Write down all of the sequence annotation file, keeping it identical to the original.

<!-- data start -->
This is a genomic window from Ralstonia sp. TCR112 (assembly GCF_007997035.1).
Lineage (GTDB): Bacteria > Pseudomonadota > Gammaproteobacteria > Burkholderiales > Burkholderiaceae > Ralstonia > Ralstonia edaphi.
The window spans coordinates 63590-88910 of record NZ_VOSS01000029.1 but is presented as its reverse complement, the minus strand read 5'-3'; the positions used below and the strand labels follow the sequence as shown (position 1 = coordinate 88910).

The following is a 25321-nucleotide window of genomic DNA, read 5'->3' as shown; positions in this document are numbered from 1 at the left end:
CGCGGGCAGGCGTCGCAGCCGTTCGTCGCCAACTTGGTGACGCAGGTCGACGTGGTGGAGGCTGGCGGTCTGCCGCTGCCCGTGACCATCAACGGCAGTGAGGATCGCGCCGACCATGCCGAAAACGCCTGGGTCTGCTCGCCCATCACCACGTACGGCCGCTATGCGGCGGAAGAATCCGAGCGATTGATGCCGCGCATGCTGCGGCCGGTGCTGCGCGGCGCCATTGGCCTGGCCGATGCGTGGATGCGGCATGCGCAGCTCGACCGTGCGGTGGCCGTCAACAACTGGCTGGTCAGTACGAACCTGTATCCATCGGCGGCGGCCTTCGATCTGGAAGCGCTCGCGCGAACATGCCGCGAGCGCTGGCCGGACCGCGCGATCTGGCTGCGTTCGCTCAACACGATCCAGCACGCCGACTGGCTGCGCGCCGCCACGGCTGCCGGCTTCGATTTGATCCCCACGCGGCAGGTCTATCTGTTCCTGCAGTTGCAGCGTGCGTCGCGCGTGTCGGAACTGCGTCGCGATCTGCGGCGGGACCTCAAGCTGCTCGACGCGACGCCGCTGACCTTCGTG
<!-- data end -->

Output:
This is a genomic window from Ralstonia sp. TCR112 (assembly GCF_007997035.1).
Lineage (GTDB): Bacteria > Pseudomonadota > Gammaproteobacteria > Burkholderiales > Burkholderiaceae > Ralstonia > Ralstonia edaphi.
The window spans coordinates 63590-88910 of record NZ_VOSS01000029.1 but is presented as its reverse complement, the minus strand read 5'-3'; the positions used below and the strand labels follow the sequence as shown (position 1 = coordinate 88910).

The following is a 25321-nucleotide window of genomic DNA, read 5'->3' as shown; positions in this document are numbered from 1 at the left end:
CGCGGGCAGGCGTCGCAGCCGTTCGTCGCCAACTTGGTGACGCAGGTCGACGTGGTGGAGGCTGGCGGTCTGCCGCTGCCCGTGACCATCAACGGCAGTGAGGATCGCGCCGACCATGCCGAAAACGCCTGGGTCTGCTCGCCCATCACCACGTACGGCCGCTATGCGGCGGAAGAATCCGAGCGATTGATGCCGCGCATGCTGCGGCCGGTGCTGCGCGGCGCCATTGGCCTGGCCGATGCGTGGATGCGGCATGCGCAGCTCGACCGTGCGGTGGCCGTCAACAACTGGCTGGTCAGTACGAACCTGTATCCATCGGCGGCGGCCTTCGATCTGGAAGCGCTCGCGCGAACATGCCGCGAGCGCTGGCCGGACCGCGCGATCTGGCTGCGTTCGCTCAACACGATCCAGCACGCCGACTGGCTGCGCGCCGCCACGGCTGCCGGCTTCGATTTGATCCCCACGCGGCAGGTCTATCTGTTCCTGCAGTTGCAGCGTGCGTCGCGCGTGTCGGAACTGCGTCGCGATCTGCGGCGGGACCTCAAGCTGCTCGACGCGACGCCGCTGACCTTCGTG